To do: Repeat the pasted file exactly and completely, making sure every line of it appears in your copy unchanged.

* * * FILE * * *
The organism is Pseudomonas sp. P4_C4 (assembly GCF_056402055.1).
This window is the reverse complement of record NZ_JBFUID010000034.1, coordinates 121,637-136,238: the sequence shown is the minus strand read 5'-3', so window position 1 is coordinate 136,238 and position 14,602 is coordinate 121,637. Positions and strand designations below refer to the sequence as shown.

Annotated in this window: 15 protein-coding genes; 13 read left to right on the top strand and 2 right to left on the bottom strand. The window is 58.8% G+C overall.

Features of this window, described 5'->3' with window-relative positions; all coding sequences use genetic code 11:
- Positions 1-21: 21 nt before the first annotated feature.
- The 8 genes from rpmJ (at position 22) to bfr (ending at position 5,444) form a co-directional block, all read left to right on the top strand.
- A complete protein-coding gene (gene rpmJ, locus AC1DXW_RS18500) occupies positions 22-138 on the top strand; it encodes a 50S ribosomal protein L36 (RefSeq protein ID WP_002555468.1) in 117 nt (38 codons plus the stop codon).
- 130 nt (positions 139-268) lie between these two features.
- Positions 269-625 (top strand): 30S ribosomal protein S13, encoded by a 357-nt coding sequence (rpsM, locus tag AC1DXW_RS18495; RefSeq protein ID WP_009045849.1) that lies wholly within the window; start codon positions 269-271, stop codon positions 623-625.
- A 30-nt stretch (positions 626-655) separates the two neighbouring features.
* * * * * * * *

The organism is Pseudomonas sp. P4_C4 (assembly GCF_056402055.1).
This window is the reverse complement of record NZ_JBFUID010000034.1, coordinates 121,637-136,238: the sequence shown is the minus strand read 5'-3', so window position 1 is coordinate 136,238 and position 14,602 is coordinate 121,637. Positions and strand designations below refer to the sequence as shown.

Annotated in this window: 15 protein-coding genes; 13 read left to right on the top strand and 2 right to left on the bottom strand. The window is 58.8% G+C overall.

Features of this window, described 5'->3' with window-relative positions; all coding sequences use genetic code 11:
- Positions 1-21: 21 nt before the first annotated feature.
- The 8 genes from rpmJ (at position 22) to bfr (ending at position 5,444) form a co-directional block, all read left to right on the top strand.
- A complete protein-coding gene (gene rpmJ, locus AC1DXW_RS18500) occupies positions 22-138 on the top strand; it encodes a 50S ribosomal protein L36 (RefSeq protein ID WP_002555468.1) in 117 nt (38 codons plus the stop codon).
- 130 nt (positions 139-268) lie between these two features.
- Positions 269-625 (top strand): 30S ribosomal protein S13, encoded by a 357-nt coding sequence (rpsM, locus tag AC1DXW_RS18495; RefSeq protein ID WP_009045849.1) that lies wholly within the window; start codon positions 269-271, stop codon positions 623-625.
- A 30-nt stretch (positions 626-655) separates the two neighbouring features.